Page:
Conclusions: Severe kyphosis ofcongenital or Neurofibromatosis in early onset or adolescents patients can be safely treated with vertebral column resection. Prolonged Halo gravity traction is helpful to obtain partial deformity correction prior to definitive surgery. Surgery provides excellent outcomes but with a high complication rate. Half of these cases had some neuro-monitoring changes that ultimately improved without lasting neurologic deficit. Proximal junctional kyphosiswas the most common complication requiring reoperation among the early onset group of patients.
    Chang Chia-Hui, Shuju Lee, Huahui Chiou, and Ishien Li*
    The results of this study indicate the critical role of parents' emotion-related beliefs in toddlers' development of effortful control (EC). We assessed EC and negative affectivity characteristics of 94 Taiwanese children through their parents' reports on the scales of the Early Childhood Behavior Questionnaire at two different points in time: at 24 and 30 months of age. When the children were 24 months old, we also assessed their parents' emotion-related beliefs through the Parent's Beliefs about Children's Emotions (PBACE) questionnaire. The PBACE predicted the change in EC six months later, controlled for the children's EC and negative affects at 24 months old. Three different aspects of PBACE significantly predicted the development in EC: parental beliefs about the value of /acceptance of children's negative emotions, manipulative nature of the emotions of children, and autonomy of children's emotions (non-supportive meta-emotions). While parental beliefs about the manipulative nature and autonomy of children's emotions decreased the growth of EC, valuing and/or accepting children's negative emotions positively predicted an increase in EC. In seeking to promote young children's development of EC, it is important for parental and care giving educators to point out the importance of supportive emotion-related beliefs, whereas non-supportive meta-emotions may hinder the growth of emotion regulatory capability in early childhood.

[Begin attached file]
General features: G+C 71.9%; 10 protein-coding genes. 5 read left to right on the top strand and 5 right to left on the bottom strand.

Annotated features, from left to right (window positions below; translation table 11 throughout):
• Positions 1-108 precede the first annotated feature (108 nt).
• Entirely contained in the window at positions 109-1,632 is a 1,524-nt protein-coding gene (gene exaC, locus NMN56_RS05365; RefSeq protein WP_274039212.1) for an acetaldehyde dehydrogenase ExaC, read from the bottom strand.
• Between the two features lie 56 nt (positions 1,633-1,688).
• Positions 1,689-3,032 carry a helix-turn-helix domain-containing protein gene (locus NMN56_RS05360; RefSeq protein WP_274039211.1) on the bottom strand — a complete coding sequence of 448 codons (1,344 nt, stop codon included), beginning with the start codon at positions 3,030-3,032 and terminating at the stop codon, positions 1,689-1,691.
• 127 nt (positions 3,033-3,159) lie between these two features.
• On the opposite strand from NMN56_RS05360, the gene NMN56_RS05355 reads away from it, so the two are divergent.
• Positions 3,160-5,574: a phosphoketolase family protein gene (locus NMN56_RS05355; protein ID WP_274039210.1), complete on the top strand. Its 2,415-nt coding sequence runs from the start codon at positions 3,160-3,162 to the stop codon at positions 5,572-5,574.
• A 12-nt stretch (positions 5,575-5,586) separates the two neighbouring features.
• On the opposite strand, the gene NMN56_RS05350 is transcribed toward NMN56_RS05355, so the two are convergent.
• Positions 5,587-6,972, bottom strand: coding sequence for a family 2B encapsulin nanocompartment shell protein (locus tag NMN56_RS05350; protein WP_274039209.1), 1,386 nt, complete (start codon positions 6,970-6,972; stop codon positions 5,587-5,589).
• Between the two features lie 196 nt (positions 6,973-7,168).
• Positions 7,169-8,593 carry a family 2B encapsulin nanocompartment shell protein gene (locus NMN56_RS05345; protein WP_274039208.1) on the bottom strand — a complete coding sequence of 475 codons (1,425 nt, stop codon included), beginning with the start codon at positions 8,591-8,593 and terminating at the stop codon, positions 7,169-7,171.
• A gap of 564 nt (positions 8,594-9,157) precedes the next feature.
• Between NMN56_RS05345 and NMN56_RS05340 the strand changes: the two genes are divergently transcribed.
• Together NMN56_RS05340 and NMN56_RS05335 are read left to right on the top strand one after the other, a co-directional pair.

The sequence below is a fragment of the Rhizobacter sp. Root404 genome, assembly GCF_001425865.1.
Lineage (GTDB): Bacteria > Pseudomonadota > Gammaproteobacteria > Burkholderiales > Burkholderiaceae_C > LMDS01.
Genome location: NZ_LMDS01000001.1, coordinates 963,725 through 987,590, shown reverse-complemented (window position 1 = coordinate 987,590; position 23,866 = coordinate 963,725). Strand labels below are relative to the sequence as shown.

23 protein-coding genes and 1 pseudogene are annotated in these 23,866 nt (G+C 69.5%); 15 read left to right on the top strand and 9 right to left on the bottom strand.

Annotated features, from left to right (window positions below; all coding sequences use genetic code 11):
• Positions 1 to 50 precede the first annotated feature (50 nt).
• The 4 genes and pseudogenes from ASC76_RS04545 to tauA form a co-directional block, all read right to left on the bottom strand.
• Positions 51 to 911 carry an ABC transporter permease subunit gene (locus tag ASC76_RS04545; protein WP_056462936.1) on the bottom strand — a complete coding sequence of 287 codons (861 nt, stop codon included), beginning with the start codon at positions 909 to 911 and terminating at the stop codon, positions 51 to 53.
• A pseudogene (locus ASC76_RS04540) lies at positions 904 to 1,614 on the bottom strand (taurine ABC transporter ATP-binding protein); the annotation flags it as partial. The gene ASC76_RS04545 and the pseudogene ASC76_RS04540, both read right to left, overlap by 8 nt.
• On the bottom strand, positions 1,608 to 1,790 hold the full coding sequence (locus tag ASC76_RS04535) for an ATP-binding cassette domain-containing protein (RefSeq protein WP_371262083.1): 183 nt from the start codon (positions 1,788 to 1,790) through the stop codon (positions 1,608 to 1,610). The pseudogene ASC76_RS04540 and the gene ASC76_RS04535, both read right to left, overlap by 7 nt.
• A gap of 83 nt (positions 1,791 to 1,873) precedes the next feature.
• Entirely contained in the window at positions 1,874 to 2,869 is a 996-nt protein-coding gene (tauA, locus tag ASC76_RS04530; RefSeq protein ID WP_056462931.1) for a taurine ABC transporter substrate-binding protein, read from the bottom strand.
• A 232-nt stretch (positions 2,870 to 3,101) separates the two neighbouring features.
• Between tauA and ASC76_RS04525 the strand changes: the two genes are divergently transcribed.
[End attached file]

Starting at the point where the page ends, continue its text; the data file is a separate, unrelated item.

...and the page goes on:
Case Report
    Erica L. McGrath and Ping Wu*